US military eyes cuts to pay and benefits

For years, many perks of armed service have been spared from budget slashes. That may change under a new plan from top commanders.

By MSN Money Partner Nov 18, 2013 4:31PM
Image: Military Man (© Stockbyte/SuperStock)By Julian E. Barnes, The Wall Street Journal

SIMI VALLEY, Calif. -- The U.S. military's top commanders, groping for ways to cope with a shrinking Pentagon budget, have agreed to a plan that would curb the growth of pay and benefits for housing, education and health -- prized features of military life that for years have been spared from cuts.

Gen. Martin Dempsey, chairman of the Joint Chiefs of Staff, said in a weekend interview that without such changes, the cost of military personnel would soon rise to 60% from about half of the defense budget.

"What we have asked these young men and women to do over the last 10 years, we can't pay them enough," Dempsey said during a conference at the Ronald Reagan Presidential Library. "Having said that, we also have an institution to manage."

Military officials haven't revealed details of the plan, which still must be approved by the Defense Secretary Chuck Hagel and President Barack Obama before it is sent to Congress for approval.

Dempsey said the chiefs would unveil the changes when the proposed military budget is released in February. He said the new plan wouldn't immediately cut the benefits received by service members or retirees.

Over the past nine months, the Joint Chiefs of Staff have been analyzing military compensation -- from pay and health benefits to housing allowances to the discounted prices at base commissaries.

Previous efforts to curb benefits have met stiff opposition from veterans groups and lawmakers. Gen. Dempsey said the military's previous efforts to change compensation were flawed because they were one-year fixes. The new approach would offer a multiyear plan to slow the growth of military compensation.

The Pentagon will make a persuasive argument to lawmakers that the changes are needed to balance the budget and fair to troops, Gen. Dempsey said.

"We have the analytic tools that potentially we didn't have before," he said. "We have a body of knowledge that has convinced us doing it once is the right answer."

Lawmakers are far from certain about the plan.

"Last year Congress established a compensation review commission to look at this issue, and we have not yet received their feedback," said Rep. Howard "Buck" McKeon, R-Calif., chairman of the House Armed Services Committee. "I would like to see how much we can get out of institutional reform before we look at cutting benefits for the troops."

Without curbs on compensation-spending growth, there will be too little money for building new weapons systems or training forces in 10 years, Gen. Dempsey said during the interview Saturday.

Off the table for now are changes in the retirement system. Because the military hopes to allow current service members to keep their existing retirement plans, it will be two decades until any savings from changes in military retirement are realized, making shifts in the program less urgent.

Gen. Dempsey made his comments on the sidelines of the Reagan National Defense Forum.

During the conference, current and former Defense officials, as well as members of Congress, spoke about the need to approve Pentagon budgets and lift the across-the-board government spending cuts known as the sequester.

"You can't expect this country to maintain a strong military if we aren't maintaining some kind of common-sense budgeting," Leon Panetta, the former Defense secretary, said at the forum. "We are sending a message that the United States is going to be weak and that is the wrong message to send."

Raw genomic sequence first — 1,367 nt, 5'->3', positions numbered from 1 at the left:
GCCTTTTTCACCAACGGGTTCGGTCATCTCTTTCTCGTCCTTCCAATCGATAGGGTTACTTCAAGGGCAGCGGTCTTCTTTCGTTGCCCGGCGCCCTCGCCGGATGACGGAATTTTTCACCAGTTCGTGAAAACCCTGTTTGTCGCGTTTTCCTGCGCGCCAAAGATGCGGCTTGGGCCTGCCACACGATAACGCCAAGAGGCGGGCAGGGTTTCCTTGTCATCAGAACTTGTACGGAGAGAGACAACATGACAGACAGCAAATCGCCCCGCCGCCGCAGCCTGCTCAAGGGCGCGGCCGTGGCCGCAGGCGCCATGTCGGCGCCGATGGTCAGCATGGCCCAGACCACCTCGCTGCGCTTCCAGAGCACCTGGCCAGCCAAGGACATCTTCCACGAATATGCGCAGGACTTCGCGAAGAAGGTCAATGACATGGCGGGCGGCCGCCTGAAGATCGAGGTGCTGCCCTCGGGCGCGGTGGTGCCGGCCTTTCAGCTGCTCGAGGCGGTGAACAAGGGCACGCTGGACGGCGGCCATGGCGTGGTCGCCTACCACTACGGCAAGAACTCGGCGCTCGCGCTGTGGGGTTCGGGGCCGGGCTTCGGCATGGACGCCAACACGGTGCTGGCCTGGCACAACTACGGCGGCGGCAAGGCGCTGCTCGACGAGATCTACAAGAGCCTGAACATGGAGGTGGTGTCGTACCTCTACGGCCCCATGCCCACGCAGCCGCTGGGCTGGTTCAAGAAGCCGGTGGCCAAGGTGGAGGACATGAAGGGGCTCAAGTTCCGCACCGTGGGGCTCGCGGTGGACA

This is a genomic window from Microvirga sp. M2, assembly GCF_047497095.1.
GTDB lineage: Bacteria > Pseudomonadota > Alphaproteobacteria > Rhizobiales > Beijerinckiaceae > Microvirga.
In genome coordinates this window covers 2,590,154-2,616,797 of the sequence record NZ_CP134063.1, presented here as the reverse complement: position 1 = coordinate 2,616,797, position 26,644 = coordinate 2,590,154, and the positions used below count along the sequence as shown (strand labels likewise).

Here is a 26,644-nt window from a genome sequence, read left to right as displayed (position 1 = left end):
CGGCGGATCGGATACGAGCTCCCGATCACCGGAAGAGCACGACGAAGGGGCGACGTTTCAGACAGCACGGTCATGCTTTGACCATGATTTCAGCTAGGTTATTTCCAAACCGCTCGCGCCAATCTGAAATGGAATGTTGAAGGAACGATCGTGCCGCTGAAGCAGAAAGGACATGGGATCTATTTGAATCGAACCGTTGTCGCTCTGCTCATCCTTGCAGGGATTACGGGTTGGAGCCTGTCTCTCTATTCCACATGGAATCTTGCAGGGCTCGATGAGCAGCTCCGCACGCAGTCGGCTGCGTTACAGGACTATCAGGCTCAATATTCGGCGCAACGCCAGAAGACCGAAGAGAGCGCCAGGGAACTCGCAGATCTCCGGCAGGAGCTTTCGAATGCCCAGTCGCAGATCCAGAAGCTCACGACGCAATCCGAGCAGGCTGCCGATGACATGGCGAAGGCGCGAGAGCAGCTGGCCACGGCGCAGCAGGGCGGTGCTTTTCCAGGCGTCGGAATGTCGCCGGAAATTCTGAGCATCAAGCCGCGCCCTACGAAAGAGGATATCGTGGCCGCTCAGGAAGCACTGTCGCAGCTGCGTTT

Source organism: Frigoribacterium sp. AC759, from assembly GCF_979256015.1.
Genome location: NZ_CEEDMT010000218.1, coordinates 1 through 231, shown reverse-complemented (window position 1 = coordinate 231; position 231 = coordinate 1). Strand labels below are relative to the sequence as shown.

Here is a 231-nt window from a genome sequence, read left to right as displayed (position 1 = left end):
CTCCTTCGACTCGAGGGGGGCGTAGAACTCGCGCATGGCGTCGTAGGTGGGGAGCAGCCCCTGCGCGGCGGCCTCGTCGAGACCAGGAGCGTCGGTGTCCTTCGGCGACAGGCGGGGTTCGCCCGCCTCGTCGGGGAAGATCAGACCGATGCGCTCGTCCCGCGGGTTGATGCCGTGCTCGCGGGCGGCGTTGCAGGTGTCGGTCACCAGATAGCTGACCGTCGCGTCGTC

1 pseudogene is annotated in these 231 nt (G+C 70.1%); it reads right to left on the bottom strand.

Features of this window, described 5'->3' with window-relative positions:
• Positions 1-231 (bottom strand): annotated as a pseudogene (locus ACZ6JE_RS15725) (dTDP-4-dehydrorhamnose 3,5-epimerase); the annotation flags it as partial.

If Congress doesn't agree to lift the sequester, the Pentagon faces $52 billion in cuts in January. About $41 billion was cut this year from military spending.

Panetta's successor, Hagel, said in a speech that the military's ability to respond to crises was impaired by budget cuts.

"Inevitably, we are shrinking the size of the force that is ready and available to meet new contingencies or respond to crises across the globe," Hagel said.

Dempsey said in the interview that if the sequester stayed in place, a large number of military units wouldn't be ready for war or other duties. Under the sequester, the military in five years will be without the necessary depth to tap in the event of unforeseen crises, he said.

"You have just what you need," Dempsey said. "But my view of the future is, just what you need is not enough."

More from The Wall Street Journal

Nov 18, 2013 5:20PM
There shouldn't be any cuts considered for our military personnel.  The only ones they should be thinking of cutting benefits for are the members of the House and Senate.
Nov 18, 2013 4:59PM
So, instead of cutting waste, foreign aid, and benefits for illegal aliens, we're going after the EARNED benefits of our brave military!? How typical of this sad administration! Bend over American soldiers!, HERE COMES BARRY AND HIS LIBERAL COURT JESTERS!
Nov 18, 2013 5:04PM
It's ashame that the real terrorist are in Washington D.C.
Nov 18, 2013 5:22PM
Ridiculous! These greedy politicians will cut food-stamps for poor people, now pay and benefit cuts for military members, but they themselves won't cut THEIR wages a bit. Vultures!
Nov 18, 2013 5:00PM
I am in favor or spending more on the soldiers themselves rather than the defense contractors and all the weapons we pay for.
Nov 18, 2013 5:33PM
Better yet, why not cut the cost of what we are paying those sorry A$$ congressmen and Women that we elected into office. I am a Veteran and find it appalling that such a suggestion is even thinkable. But once again the "Elected" people that have never had to serve will never truly understand what it means to go thru what we went thru, 1. Being away from our families for 9-18 months 2. Constant moving every 3-5 years. and lastly, the horrible base housing at some bases (I.E Baumholder Germany). Its more than a slap to the face, they are spitting on us and then kicking us while we are down. God forbid going to the VA clinic and being seen at your scheduled appointment time, I  forgo that all together just because I cant afford to miss a whole day of work. I agree with Daniel Colt, cut out the foreign aid and etc, lets get us back on track and being the "SUPER POWER" we once were.